From her debut up until the NCAA Championship in Atlanta, Thomas continued to compete on the women’s swim team, once on home ground at her university and once at Harvard. Parents of student athletes had begun complaining to the NCAA about Thomas having an unfair advantage. Several prominent former Olympic athletes also spoke out against the possible unfairness that transgender athletes could present to female swimmers.

Historically, swimming has produced more Olympic medallists for the USA than any other sport. College athletes generally make up the majority of the American Olympic swim team — at the 2016 Olympic Games, the U.S. swim team was made up of 64 college swimmers. NCAA swimmers and championship winners hold a great deal of importance to the nation.

By March there was no consensus on the rules around transgender athletes competing at college-level events but Thomas was deemed eligible and NCAA would not change its testosterone-level requirement to meet Olympic standard testing, which stipulated three years of hormone suppression treatment rather than just one. As such, Thomas was allowed to compete and broke no rules in doing so at the time.

Thomas won the 500-yard freestyle event. Although Thomas was not the first-ever college athlete to identify as transgender and not even the first athlete to have switched male/female teams after transitioning, winning this event made her the first-ever transgender athlete to win a national championship title.

In the 200-yard freestyle event, Lia Thomas tied in fifth place with Riley Gaines. After the event, when the athletes were asked to stand on the podium and receive their trophies, Gaines said that although she had tied with Thomas, she was told that Thomas would be the one to hold the trophy. Gaines says that she was reassured that she would later receive a trophy, but that Thomas would be handed the trophy in front of cameras and spectators.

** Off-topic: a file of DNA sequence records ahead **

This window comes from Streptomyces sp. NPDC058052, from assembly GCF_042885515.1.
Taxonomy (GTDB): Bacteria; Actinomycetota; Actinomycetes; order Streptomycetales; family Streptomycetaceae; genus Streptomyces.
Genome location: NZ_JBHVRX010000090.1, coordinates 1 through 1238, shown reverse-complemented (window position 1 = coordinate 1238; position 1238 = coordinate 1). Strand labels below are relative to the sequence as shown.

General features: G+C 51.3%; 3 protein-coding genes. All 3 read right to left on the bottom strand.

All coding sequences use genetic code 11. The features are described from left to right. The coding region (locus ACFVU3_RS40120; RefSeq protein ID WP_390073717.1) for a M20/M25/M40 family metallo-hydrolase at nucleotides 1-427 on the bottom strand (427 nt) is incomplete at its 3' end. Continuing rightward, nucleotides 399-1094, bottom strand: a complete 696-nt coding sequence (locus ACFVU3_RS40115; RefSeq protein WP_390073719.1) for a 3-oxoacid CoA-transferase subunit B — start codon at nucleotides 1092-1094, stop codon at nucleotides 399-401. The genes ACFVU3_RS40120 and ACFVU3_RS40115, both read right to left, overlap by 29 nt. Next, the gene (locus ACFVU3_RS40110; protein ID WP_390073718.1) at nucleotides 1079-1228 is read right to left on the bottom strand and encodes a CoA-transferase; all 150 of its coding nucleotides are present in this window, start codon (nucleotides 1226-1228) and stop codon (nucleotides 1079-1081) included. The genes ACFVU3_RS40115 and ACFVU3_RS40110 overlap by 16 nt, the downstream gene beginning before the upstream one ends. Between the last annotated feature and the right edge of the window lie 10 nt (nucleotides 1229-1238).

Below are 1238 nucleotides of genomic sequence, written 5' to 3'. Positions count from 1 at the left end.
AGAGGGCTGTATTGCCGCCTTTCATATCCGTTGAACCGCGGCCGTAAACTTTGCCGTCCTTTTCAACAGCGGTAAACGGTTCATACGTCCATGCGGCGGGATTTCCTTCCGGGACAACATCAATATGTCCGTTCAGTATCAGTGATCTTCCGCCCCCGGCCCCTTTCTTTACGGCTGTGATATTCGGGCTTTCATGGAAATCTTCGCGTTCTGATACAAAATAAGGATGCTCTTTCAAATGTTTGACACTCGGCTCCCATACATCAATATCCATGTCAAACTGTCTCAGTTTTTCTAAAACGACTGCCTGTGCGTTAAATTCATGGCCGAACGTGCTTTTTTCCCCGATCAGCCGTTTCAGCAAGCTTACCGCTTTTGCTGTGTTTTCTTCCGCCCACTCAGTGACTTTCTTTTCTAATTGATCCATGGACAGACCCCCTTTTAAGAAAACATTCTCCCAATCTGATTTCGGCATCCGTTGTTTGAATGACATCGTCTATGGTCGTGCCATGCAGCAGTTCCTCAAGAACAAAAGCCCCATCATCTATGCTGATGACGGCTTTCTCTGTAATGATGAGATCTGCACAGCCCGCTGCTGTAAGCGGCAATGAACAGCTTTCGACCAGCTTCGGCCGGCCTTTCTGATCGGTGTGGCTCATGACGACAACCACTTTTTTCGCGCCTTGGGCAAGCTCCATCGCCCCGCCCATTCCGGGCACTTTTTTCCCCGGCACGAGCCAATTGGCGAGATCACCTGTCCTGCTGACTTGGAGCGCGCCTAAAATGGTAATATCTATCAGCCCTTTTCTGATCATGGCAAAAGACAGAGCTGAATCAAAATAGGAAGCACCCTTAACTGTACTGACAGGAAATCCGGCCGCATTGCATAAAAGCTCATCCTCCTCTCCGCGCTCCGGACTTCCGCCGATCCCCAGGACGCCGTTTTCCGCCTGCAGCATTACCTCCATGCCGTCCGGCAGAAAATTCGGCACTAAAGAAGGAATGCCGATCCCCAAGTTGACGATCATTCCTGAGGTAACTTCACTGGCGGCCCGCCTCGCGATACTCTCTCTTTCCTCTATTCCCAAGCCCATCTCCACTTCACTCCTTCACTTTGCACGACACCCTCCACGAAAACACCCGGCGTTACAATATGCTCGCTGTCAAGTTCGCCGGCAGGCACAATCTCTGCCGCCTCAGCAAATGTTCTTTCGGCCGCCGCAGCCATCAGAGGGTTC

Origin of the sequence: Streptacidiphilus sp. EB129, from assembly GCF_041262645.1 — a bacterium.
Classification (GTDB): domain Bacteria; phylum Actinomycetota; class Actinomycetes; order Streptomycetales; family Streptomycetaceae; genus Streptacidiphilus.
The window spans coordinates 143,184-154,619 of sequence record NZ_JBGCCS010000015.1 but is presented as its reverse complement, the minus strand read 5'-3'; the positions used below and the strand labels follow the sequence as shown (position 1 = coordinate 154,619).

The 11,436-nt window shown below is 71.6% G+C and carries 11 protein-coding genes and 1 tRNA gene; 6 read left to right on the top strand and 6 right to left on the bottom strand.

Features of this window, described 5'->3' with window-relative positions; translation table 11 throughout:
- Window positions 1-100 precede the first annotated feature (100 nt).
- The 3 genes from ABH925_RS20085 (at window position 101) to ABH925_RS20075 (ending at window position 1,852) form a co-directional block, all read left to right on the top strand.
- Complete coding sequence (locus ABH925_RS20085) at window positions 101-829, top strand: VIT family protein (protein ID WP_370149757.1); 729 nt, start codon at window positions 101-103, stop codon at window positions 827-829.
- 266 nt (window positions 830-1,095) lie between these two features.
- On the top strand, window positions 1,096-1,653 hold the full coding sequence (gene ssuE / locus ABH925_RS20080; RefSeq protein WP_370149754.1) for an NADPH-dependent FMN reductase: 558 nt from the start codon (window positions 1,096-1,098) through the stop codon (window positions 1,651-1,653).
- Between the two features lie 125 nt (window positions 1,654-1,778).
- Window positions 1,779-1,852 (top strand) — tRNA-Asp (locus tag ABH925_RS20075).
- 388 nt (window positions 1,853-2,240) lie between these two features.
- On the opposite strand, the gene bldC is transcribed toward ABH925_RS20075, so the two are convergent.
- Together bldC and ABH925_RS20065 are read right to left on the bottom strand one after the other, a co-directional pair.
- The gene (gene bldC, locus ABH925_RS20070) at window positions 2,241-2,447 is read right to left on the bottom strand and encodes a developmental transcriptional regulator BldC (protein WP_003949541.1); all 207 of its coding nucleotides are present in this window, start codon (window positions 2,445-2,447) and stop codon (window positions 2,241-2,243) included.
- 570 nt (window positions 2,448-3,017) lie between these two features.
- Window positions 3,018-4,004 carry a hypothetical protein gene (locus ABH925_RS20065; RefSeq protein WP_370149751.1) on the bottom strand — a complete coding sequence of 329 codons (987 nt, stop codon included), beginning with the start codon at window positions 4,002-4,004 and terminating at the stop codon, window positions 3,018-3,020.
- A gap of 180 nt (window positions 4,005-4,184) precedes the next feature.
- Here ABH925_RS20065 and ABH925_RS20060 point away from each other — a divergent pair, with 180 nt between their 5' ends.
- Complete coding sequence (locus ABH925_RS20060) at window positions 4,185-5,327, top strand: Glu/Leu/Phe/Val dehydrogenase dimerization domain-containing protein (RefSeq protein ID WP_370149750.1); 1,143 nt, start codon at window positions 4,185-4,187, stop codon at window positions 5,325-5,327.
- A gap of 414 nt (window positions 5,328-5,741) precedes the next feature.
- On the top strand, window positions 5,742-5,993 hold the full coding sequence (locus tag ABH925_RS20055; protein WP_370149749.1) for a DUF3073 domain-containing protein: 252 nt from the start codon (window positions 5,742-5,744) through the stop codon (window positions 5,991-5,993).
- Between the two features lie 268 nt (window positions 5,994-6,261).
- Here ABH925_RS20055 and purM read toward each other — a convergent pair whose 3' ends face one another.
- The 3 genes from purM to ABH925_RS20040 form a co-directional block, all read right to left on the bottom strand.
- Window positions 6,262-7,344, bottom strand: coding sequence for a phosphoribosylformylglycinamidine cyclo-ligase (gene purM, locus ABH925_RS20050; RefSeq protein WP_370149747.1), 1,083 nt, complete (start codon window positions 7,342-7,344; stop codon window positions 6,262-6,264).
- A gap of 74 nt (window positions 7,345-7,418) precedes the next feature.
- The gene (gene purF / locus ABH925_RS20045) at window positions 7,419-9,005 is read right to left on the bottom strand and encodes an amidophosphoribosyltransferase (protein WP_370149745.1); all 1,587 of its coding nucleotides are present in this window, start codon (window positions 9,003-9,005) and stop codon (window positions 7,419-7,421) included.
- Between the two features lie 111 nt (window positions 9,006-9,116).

In the days after the event, Gaines was reserved in her critique yet still vocal that she was upset at how the swimming event had played out. She described not receiving a trophy as disheartening, saying that she felt the NCAA had prioritised transgender athletes over other female swimmers. Of Thomas, she said, “I am in full support of her and full support of her transition and her swimming career...”. The problem, she said, was with the NCAA rules that were in place.

As time went on and Thomas received more and more media coverage, Gaines seemed to grow increasingly incensed over the event and the celebration of Thomas as a transgender athlete.

In July later that year, Gaines was nominated by her university for the NCAA Woman of the Year award. When the full list of nominees was released and Gaines saw that Lia Thomas had also been nominated, she spoke out saying that Thomas’ nomination “totally devalued the award for me” and that the nomination of a transgender athlete was a “slap in the face” to the other female contenders.

Gaines’ commentary on Thomas became more inflammatory as time went on.

Of the women having to compete against transgender athletes for spots on a team or awards, Gaines said at the time:

“This is looking at them and telling them they don’t matter. They are simply there to make sure this biological man gets their awards, gets their respect and gets validation from them.”